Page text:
An Internet with Lots of Feeling

Feature Article | December 19, 2007 by admin

Ralf Steinmetz

Ralf Steinmetz

Holding things on the Internet – how can I even begin to imagine that?

Steinmetz: The haptic Internet works with force feedback. For example, if you cut a sheet of paper with scissors, you sense the resistance of the paper. That gives you a feeling of how you have to cut the paper. Sensor-equipped devices can record this force feedback so that it can be reproduced as digital data.

What’s the point of the haptic Internet?

Steinmetz: The point is simplified communication. My goal is seamless communication, a scenario in which networked devices support people who want to interact with each other, such as members of a project team who are located in different cities. Of course, that should happen without requiring any action from the participants. Technical innovations that simplify life are needed, and the haptic Internet would be a tremendous step in that direction. Just imagine – you could see and touch a camera on the Internet. You can feel its heft in your hands and touch the buttons to see how they work.

What would seamless communication look like?

Steinmetz: In the case of a camera purchase, seamless communication would mean that you don’t need the talents of an IT expert or have to endure the complicated installation and operation of extra devices to be able to feel over the Internet. As a comparison, consider Bertha Benz, the wife of Carl Benz, the inventor of the automobile. At the end of the nineteenth century, she had to clean the fuel lines of her car with her hair pin after what was then a long trip between the German cities Mannheim and Pforzheim – about 100 kilometers. Today’s computer technology is like automotive technology was like then. Anyone sitting in front of a computer needs technical knowledge to set up the system and use it optimally, to understand error messages, and to correct any problems. At the very least, a user needs to know someone who understands computers. What we urgently need for modern communication is a self-organizing and reliable technology, just like today’s automobiles, which are easy to operate.

What kinds of scenarios would use virtual touch?

Steinmetz: Computer games already offer simple and rather inexpensive applications. This area will continue to develop very quickly. Haptics will also play a role in surgery. Particularly for minimally invasive operations, which are increasingly replacing traditional operations, the sense of touch is extremely important because sight is limited. As in the example of the scissors, medical students learn how to feel specific organs without having to try out their skills on living patients. In the future, endoscopic devices could be operated remotely. If a tumor is discovered in a patient in a small hospital in northern Germany and no specialist is on site, local doctors could contact the Charité clinic in Berlin. A specialist could touch the tumor and even operate on the patient remotely, over the computer. In the long term, the haptic Internet will revolutionize online shopping. We will be able to feel the fur of a stuffed animal that we want to buy for our children or feel the fabric of a new suit.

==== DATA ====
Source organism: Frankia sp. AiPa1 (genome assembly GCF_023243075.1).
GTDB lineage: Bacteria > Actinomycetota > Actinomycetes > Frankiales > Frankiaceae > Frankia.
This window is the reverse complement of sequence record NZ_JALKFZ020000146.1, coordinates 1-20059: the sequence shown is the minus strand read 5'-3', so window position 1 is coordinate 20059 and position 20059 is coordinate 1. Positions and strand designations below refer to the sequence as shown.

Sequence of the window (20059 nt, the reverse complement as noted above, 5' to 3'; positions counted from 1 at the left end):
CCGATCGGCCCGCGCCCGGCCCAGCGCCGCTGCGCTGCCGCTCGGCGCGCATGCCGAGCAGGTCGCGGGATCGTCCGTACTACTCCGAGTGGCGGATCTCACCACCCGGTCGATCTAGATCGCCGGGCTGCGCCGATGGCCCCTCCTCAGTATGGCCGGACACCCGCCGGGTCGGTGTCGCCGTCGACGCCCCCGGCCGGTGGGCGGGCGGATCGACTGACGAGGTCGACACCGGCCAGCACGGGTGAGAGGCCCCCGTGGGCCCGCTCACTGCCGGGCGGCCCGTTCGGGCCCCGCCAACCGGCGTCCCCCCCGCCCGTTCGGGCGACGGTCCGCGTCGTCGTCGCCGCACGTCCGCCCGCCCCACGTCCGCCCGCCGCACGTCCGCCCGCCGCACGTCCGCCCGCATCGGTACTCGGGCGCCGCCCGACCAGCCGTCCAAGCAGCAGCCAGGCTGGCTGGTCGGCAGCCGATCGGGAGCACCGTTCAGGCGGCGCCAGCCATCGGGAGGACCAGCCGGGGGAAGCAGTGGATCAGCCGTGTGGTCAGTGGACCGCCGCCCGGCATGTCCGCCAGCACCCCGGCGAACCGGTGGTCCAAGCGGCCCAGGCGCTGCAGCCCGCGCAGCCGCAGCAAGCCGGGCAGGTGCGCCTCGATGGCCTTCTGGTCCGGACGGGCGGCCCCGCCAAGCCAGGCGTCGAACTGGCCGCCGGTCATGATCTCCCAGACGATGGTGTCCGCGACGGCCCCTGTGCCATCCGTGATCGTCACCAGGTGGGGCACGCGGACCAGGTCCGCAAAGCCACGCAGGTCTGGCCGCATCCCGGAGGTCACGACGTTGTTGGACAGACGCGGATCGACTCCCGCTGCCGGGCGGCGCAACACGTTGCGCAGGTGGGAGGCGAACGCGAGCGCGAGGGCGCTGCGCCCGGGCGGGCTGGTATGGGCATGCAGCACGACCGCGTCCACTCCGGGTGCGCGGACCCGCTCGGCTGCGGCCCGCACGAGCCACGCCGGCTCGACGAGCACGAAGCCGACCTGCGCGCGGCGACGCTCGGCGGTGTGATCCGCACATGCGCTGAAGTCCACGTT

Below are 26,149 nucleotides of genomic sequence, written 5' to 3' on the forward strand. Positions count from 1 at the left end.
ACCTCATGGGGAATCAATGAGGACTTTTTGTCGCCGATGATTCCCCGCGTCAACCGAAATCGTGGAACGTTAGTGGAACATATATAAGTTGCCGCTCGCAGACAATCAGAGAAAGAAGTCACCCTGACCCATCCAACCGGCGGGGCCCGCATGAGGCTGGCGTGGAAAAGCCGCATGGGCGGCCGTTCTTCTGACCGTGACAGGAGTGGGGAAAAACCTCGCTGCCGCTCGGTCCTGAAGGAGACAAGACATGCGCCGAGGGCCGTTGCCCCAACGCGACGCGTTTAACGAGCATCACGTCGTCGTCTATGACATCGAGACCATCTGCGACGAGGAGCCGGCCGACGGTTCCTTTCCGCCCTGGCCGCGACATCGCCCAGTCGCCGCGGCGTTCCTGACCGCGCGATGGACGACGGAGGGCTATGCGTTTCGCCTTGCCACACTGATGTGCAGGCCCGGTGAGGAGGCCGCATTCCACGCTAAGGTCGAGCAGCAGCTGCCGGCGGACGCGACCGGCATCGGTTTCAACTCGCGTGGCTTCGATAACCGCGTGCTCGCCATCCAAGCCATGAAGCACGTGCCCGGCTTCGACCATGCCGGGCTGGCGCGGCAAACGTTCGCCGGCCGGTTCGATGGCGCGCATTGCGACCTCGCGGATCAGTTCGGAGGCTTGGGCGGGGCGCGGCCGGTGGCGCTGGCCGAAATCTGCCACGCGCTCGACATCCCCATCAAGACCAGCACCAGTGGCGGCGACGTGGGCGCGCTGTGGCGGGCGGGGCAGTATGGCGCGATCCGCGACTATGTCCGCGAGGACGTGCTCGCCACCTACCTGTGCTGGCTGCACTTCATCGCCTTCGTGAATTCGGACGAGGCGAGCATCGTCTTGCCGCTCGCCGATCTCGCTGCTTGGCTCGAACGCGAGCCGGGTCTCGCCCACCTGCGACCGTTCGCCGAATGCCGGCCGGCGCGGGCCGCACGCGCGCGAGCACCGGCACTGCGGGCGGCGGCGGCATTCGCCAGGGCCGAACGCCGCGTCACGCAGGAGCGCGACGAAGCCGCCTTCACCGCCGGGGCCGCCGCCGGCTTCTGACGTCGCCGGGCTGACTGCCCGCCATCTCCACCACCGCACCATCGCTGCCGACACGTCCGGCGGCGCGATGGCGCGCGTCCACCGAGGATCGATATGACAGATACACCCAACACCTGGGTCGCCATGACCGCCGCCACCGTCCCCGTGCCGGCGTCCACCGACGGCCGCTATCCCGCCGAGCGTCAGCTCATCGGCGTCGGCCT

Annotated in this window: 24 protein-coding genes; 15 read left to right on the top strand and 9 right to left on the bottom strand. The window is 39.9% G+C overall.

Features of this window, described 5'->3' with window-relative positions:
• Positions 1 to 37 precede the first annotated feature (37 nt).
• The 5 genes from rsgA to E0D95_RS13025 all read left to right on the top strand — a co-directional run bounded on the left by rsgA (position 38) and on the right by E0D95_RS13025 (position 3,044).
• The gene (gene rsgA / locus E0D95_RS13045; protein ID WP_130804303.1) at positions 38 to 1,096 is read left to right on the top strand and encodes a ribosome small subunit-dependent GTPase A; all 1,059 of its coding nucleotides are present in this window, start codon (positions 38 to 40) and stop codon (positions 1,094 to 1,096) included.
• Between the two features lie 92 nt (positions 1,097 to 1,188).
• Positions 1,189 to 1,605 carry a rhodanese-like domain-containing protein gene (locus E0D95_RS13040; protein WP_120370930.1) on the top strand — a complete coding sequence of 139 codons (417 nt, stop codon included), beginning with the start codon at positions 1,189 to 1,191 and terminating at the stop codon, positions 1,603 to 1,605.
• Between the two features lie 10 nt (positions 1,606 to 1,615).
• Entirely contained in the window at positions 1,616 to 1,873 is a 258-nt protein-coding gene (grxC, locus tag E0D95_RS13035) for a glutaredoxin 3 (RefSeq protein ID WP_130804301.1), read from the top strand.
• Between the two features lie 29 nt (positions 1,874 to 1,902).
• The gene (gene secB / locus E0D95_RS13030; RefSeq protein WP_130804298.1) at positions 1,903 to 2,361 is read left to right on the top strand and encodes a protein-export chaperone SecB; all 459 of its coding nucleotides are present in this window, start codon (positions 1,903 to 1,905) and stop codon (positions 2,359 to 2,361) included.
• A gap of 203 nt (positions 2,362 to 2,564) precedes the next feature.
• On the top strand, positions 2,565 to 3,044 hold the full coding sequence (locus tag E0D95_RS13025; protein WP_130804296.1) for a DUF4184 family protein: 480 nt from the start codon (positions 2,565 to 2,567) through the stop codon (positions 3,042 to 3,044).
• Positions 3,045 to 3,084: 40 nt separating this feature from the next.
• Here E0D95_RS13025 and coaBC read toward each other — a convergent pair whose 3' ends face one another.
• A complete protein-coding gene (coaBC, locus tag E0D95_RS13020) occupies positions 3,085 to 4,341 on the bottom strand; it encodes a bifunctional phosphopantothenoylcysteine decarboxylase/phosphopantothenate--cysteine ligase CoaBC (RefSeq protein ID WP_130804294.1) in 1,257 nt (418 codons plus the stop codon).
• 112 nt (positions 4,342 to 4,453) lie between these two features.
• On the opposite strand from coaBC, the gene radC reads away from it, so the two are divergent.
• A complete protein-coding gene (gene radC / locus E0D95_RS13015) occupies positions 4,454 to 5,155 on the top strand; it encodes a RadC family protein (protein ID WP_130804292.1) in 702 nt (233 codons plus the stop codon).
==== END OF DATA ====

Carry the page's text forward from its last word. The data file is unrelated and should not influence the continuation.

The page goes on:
What technological devices are required to distinguish between rough or smooth materials – to be able to feel over the Internet?

Steinmetz: Let’s stick with the example of a suit. The salesperson wears a glove that is outfitted with sensors and connected to a computer and touches the suit. Right now, this kind of glove looks like something out of Edward Scissorhands. In the short or long term, the gloves will become more comfortable. The salesperson makes the data captured with the glove available on the Internet. A customer needs a similar glove and a haptic player, something akin to a video player. The haptic player would transmit the touch data to the glove so that customers can feel the fabric – just like in person. Simple, low-cost gloves with just a few sensors are already available for computer games.

Why do you think that a standard format is important for the haptic Internet?

Steinmetz: A widely used standard format, like JPG for photographs, enables communication with a wider group of people. We want to find a format that works like the standard for digital photographs: a format that maps and transmits a sense of touch so that as many end devices as possible understand the data. Professor El Saddik is the absolute expert on this data format: haptic-xml.

What constraints do you see for data transfer?

Steinmetz: Right now, the biggest problem is the quality of real-time transmission. Force feedback is linked to a small window of time. For example, if you sense the resistance of the paper a second later when trying to cut it, it’s too late and the paper is ruined. The same applies to operations and other applications.

We make telephone calls over the Internet and use Webcams to see our communications partners. Will we soon be able to feel a handshake?

Steinmetz: Yes, but personal contact will also remain essential. Video conferences have not done away with the need for business travel. The Internet and the haptic Internet do not replace personal communication. They simplify it.

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